Brother of Bloody Sunday victim launches legal bid to halt Soldier F charges withdrawal

A brother of one of those shot dead on Bloody Sunday has launched a legal bid to prevent the formal ending of murder charges against a British army veteran.

Wednesday, 7th July 2021, 3:00 pm
Mickey McKinney and Joe McKinney.  DER2126GS – 176
Mickey McKinney and Joe McKinney. DER2126GS – 176

Michael McKinney wants the High Court to impose an order ahead of his challenge to the decision not to prosecute Soldier F.

Thirteen people were killed when members of the Parachute Regiment opened fire on civil rights demonstrators in Derry on January 30, 1972. Another of those wounded on the day died later.

Soldier F was charged with the murders of William McKinney and James Wray, plus five counts of attempted murder.

Jim Wray and William McKinney who were killed on Bloody Sunday

Last week, however, Northern Ireland’s Public Prosecution Service (PPS) announced that he will not now stand trial.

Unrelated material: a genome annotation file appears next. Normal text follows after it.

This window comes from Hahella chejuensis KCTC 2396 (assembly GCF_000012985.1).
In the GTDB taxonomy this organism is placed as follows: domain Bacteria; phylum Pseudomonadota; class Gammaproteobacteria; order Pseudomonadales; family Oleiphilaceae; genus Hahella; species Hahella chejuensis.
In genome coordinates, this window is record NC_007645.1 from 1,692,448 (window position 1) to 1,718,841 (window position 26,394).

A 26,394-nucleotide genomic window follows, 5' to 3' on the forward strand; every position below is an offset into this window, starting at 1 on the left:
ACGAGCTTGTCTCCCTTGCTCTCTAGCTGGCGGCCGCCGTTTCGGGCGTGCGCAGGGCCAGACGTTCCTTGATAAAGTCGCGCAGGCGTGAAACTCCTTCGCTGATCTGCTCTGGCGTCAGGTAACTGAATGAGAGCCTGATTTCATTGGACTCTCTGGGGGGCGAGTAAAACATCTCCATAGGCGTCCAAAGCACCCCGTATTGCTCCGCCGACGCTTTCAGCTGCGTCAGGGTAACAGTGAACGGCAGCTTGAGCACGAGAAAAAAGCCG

Based on an assessment of the admissibility of evidence, it was decided that the test for prosecution was no longer met.

Criminal proceedings against Soldier F are due to be discontinued at Derry Magistrates’ Court on Friday.

But with Mr McKinney set to judicially review the PPS decision, his lawyers are seeking an interim order to stop the ex-paratrooper from being discharged.

At the High Court in Belfast today, barrister Fiona Doherty QC contended: “The balance of convenience lies firmly in our favour at this stage.”

Relatives of five of the Bloody Sunday victims are already taking separate legal action against previous decisions not to charge former soldiers with their murders.

That case is listed for hearing in September, and Mrs Justice Keegan pointed to “very clear parallels” in the two challenges.

During the preliminary exchanges, counsel for Soldier F indicated opposition to any order being made to prevent the prosecution being discontinued.

Mark Mulholland QC argued that his client would be left in a state of uncertainty. “This accused enjoys the presumption of innocence,” he stressed.

Mr Mullholland added: “Discontinuance is not an acquittal, the law does permit the re-instigation of criminal proceedings at the committal stage.”

Judges are expected to rule on the application for interim relief on Thursday.